26th/Dakota project: ‘Green, welcoming place’ across the street

Last Monday, we published an update on the 193-unit apartment project that’s now under construction at 26th/Dakota. Then that night, developer and architect representatives visited the North Delridge Neighborhood Council meeting to present their newest plan for undeveloped city right-of-way across the street that they see as a neighborhood mini-park with access to Longfellow Creek. They said they are hoping to create a “green, welcoming place” as an asset for not only residents of their building, but others who live in the area.

The design is above (see an expanded version here); they are asking for comments before they take it to the Seattle Design Commission for review, which is required since it is city right-of-way. (They are not seeking a street vacation, anticipating instead to have an annual permit for use of the area.)

The area connects to a stairway, and also has to provide access for city crews to change lights. Other than that, the project team hopes the improvements will “create some clarity for the space,” which currently isn’t even recognizable as potential public access. They’re suggesting a simple walkway topped with as-yet-undetermined material, “maybe even asphalt”; the dark green you see in the rendering is “grass-crete.” The project team says the trees they hope to plant are no taller than 15 feet, and the shrubbery would be below knee-level. They’re also working to have as little impact on west-side-of-the-street parking as possible. They are proposing a curb-bulb feature to help pedestrians and provide “traffic-calming.”

In addition to paying to create it, the project/ownership/management team (headed at this phase by Legacy Partners and Barrientos LLC) will be accountable for paying for the annual permit and maintenance. They are also extensively landscaping their side of the street (where dozens of pre-existing trees were taken out for the parking-garage excavation) in hopes of “trying to add a lot more lushness to the area,” as Hewitt ArchitectsKris Snider told the NDNC meeting. If you have comments on the “mini-park,” send them to Steffenie Evans at Legacy Partners, sevans@legacypartners.com.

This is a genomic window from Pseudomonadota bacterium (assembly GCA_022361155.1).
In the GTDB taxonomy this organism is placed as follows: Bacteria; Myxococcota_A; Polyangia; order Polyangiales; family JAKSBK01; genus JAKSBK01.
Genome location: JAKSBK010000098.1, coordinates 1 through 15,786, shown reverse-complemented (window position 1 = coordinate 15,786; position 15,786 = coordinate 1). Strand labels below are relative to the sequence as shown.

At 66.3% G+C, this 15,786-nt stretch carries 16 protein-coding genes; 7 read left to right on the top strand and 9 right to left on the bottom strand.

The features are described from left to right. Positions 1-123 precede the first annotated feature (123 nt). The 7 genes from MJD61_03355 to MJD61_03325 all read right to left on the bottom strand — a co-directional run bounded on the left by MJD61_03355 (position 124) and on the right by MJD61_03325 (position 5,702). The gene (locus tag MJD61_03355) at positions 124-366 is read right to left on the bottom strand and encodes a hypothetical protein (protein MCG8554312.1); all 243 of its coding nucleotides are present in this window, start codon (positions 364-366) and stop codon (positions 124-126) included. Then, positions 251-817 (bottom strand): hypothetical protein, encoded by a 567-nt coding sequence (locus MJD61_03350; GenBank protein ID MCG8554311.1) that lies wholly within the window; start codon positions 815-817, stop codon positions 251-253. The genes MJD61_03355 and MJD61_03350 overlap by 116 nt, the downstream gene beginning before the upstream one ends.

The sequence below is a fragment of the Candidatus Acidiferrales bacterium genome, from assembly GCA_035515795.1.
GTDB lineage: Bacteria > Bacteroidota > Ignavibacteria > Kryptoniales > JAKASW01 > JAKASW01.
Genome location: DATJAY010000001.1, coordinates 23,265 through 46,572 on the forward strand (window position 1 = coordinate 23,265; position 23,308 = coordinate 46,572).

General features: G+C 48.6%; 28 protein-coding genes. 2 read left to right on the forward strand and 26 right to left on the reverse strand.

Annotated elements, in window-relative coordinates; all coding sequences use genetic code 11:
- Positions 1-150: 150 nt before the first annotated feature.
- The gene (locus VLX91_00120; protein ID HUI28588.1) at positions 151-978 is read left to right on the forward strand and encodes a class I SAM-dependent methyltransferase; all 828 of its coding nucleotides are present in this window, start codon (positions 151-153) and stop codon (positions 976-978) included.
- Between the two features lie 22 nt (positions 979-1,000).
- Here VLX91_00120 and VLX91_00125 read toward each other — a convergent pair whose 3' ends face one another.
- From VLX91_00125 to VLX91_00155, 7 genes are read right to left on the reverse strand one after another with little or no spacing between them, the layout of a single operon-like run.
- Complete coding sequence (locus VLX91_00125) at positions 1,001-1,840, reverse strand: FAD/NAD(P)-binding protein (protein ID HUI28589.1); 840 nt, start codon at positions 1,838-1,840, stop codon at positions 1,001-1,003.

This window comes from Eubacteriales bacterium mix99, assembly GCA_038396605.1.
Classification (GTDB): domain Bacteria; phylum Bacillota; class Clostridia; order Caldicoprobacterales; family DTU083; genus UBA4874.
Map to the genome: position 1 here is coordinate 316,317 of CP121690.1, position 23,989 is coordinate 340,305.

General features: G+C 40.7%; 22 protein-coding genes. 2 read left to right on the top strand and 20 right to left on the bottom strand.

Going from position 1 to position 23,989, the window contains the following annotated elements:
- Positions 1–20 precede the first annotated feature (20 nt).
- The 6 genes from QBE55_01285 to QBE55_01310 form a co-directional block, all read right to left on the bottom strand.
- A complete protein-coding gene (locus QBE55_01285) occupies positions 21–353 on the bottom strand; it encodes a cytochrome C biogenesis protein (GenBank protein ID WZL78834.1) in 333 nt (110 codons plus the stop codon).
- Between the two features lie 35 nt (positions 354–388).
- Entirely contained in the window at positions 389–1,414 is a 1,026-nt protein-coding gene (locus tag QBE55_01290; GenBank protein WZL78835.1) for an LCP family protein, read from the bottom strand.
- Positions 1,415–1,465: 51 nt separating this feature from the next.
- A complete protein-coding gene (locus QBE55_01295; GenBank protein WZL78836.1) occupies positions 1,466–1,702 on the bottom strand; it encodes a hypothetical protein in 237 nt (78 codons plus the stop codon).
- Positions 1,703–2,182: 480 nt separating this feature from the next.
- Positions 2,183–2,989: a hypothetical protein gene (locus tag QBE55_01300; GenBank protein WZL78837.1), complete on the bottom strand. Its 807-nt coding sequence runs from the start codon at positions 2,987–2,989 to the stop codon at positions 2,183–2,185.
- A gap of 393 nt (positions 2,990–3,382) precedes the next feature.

(As previously reported here, the project team also is gearing up for an extensive art-procurement process targeting local artists; here’s that story from earlier in the week.)

3 Replies to "26th/Dakota project: 'Green, welcoming place' across the street"

  • Joyless November 18, 2011 (2:25 pm)

    I am happy to see this comprehensive update.
    I attended the meeting that included four members of the project team there to present their project.
    Unfortunately, one neighbor in attendance repeatedly interrupted the presentation with uninformed selfish questions. Even after she was told that the library had to close the meeting space in five minutes, she continued to interrupt and stymie the presentation of the project. Because of her domination, we were denied the complete presentation. I suspect he four people involved in the project left frustrated, as did I.
    I hope in the future the person chairing such meetings respects the rights and desires of the majority and the developers to hear such well thought-out and planned presentations.

  • Jake November 18, 2011 (3:22 pm)

    Very excited about this, and how it fits in to neighbors’ visions for the 26th Ave SW greenway. It looks like a great use of that right-of-way.

  • Mike Dady November 30, 2011 (11:03 am)

    I wonder about the feasibility of diverting some of the storm water runoff from the west side of 26th into a runnel that would flow through the Dakota Street ROW and then cascade down into Longfellow Creek.

    I believe the current situation is finding all the storm water along 26th flowing into a tightline drain system and ending up in the creek anyway and that by having stormwater flowing into the creek within view of people walking by it might serve as an educational tool as to where all the water goes after being saturated with lawn fertilizer, engine oil, etc.


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